DIY AI Assistant: A Guide to Running Your Own Private Open Assistant on Genesis Cloud

DIY AI Assistant: A Guide to Running Your Own Private Open Assistant on Genesis Cloud

1. Introduction

In this blog post, we will guide you through the process of setting up and running your own private Open Assistant. Open Assistant is a chat-based assistant capable of understanding tasks, interacting with third-party systems, and retrieving information dynamically. It is a genuinely open-source solution, unlike other popular solutions that only include the word “open” in their names.

By following this tutorial, you can harness the power of Open Assistant without relying on third-party inference APIs or exposing your conversations to external entities.


To follow this tutorial, you will need:

2. Step-by-Step Guide

Set Up a Genesis Cloud Instance

  1. Sign in to the Genesis Cloud console using your account.
  2. Click Create New Instance.
  3. Choose the location for your new instance: 🇮🇸 / 🇳🇴

    If you’re unsure, select one closer to your location to reduce latency, which will be beneficial later in the process.

  4. Assign a descriptive hostname to the instance, such as openassistant-tutorial or simply oa.
  5. Select the GPU type. To avoid issues with running out of vmem for your model later on, opt for an NVIDIA® GeForce™ RTX 3090 instance. The “CPU & Memory optimized” instance types are a good choice as they provide double the system memory, which is sensible for this use case.
  6. Make sure the driver installation toggle is inactive. We’ll manually install the correct drivers to ensure compatibility with all software.
  7. Choose Ubuntu version 20.04 as the system image for your instance.
  8. The SSH key you added to your account earlier should be pre-selected.
  9. Click Create Instance.

Your instance will be created and will appear on the console dashboard. A message will be displayed, and the public IPv4 address will become visible. This process usually takes 1-2 minutes.

Preparing the Base System

Unless stated otherwise, execute all the following steps via SSH on your instance.

Windows users can use Putty (guide available here), while Linux or macOS command line SSH client users can refer to this knowledge base entry.

Install CUDA 11.8

At the time of writing, CUDA 12 was released. As the compatibility of many software packages is not yet a given we install CUDA 11.8 to avoid unexpected issues.

Setup of oobabooga/text-generation-webui

We will use the text-generation-webui to interface with the Open Assistant model.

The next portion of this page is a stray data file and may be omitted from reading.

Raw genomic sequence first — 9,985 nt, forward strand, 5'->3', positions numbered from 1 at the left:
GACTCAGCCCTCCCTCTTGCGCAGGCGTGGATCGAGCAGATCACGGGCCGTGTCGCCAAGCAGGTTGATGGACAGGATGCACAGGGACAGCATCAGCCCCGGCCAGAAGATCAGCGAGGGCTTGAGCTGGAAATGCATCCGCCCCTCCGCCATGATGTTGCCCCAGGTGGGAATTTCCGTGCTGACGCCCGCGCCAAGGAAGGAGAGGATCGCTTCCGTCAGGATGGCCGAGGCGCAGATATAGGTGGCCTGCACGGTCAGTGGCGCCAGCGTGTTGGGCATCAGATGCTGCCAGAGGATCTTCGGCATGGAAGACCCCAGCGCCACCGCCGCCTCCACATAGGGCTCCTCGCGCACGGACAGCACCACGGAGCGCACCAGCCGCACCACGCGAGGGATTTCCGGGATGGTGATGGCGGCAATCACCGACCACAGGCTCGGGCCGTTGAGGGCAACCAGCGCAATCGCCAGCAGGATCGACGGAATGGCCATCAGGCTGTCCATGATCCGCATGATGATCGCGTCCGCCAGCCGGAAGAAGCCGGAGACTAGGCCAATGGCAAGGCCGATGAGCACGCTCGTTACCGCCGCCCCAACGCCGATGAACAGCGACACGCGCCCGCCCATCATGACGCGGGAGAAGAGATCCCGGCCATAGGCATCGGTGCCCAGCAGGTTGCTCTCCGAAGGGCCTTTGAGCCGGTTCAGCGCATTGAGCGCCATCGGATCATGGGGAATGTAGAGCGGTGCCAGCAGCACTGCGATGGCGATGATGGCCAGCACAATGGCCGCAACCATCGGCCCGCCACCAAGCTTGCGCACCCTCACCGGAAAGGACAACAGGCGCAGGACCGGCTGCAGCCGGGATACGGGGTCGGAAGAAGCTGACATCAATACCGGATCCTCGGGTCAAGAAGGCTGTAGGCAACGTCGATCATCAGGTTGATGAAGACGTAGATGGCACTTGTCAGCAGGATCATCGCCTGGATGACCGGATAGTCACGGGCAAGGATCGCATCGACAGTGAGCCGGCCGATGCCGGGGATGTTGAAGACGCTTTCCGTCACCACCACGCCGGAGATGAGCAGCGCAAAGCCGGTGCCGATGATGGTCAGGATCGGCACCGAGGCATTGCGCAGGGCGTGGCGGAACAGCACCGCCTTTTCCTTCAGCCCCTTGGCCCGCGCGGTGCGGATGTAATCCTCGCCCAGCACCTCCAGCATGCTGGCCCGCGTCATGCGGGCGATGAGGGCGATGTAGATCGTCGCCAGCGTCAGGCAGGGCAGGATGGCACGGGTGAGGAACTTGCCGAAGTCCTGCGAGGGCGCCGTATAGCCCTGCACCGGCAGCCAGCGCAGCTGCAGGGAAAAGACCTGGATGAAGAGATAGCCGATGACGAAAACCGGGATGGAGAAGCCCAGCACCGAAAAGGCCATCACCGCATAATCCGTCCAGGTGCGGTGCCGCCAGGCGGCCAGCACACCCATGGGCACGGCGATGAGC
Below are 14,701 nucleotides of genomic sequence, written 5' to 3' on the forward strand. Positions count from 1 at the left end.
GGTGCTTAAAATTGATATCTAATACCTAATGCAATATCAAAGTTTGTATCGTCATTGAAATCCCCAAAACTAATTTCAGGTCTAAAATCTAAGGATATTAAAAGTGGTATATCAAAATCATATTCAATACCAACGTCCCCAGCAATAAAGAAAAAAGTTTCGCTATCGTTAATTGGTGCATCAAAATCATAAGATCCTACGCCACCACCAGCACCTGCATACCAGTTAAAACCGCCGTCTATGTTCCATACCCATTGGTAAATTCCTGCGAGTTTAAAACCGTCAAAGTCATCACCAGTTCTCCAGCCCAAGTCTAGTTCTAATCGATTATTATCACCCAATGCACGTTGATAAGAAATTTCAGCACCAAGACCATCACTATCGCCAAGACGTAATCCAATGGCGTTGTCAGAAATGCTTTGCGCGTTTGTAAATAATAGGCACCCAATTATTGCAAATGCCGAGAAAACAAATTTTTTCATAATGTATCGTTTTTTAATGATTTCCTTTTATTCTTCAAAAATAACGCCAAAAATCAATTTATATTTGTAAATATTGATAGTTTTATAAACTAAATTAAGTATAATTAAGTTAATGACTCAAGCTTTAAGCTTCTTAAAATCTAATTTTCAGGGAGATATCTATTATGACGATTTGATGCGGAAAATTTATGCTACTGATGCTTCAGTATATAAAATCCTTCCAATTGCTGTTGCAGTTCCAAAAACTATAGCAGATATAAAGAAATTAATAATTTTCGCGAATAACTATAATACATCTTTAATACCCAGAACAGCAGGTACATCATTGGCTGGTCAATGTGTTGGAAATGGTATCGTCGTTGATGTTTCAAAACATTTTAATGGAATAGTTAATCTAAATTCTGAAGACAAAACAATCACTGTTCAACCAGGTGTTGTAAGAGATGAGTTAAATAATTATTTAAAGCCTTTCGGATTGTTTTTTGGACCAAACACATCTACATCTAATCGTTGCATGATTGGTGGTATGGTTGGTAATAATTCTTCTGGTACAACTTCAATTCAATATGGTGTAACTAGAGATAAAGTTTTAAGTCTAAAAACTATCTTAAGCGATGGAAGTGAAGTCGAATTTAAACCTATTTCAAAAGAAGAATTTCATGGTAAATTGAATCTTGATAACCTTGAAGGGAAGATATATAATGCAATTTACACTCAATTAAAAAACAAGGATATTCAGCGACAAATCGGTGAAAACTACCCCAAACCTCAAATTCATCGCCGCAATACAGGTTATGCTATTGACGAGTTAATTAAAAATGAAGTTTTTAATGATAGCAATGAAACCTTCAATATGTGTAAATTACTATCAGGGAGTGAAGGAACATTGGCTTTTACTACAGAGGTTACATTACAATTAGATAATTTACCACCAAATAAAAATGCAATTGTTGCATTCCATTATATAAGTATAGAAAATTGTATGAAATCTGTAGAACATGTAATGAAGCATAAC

Downloading the Open Assistant Model

As outlined in the README of the text-generation-webui we have to place the models in the aptly named models folder. Luckily, this is mostly automated. Execute the following command in the current directory to take care of it:

python3 OpenAssistant/oasst-sft-4-pythia-12b-epoch-3.5

This will download the ~23 GB open/free model data from the Hugging Face servers. There are other variants with questionable legality floating around, use those on your own risk. Your Genesis Cloud instance can (by default) download with up to 1Gbit/s so you can expect this step to take 4-5 minutes depending on the load and connectivity of the servers.

Starting the Web UI

Now that we have the model in place, we can start the web UI:

python3 --gpu-memory 22 --share

If you use a GPU other than a RTX3090, you need to adopt the --gpu-memory parameter. The same is true if you want to use multiple GPUs. Running python3 -h will provide more details and examples. Suppose you disconnected your SSH session to set up the forwarding. In that case, you need to re-activate the conda environment, switch to the text-generation-webui directory, and start the server again:

conda activate textgen
cd text-generation-webui
python3 --chat --model OpenAssistant_oasst-sft-4-pythia-12b-epoch-3.5 --gpu-memory 22 --share
# Give it a few seconds to load the model and start-up

You can now access the web UI at the displayed URL (https://… 🎉

We recommend to not rely on the gradio proxy service to access the service but accessing it in another way. As there are many ways to skin this cat (SSH port forwarding, local proxy with TLS termination, using (free) Cloudflare fronting, …) it should be out of scope for this article (though not relying on the public gradio proxy service makes it much more responsive).

3. Using the Web UI

Now that everything is up and running we want to use the WebUi. Is it as easy as it gets:

Open Assistant on oobabooga chat interface

If you only get truncated responses, check your console output for OutOfMemoryError messages. You can work around those by using an instance with multiple (e.g., 2x RTX 3090) GPUs. If you use multiple GPU make sure to adopt the --gpu-memory parameter appropriately by noting the amount of vmem that should be allocated separated by spaces. E.g., --gpu-memory 23 23 for 2x RTX 3090).

Keep accelerating 🚀

The Genesis Cloud team

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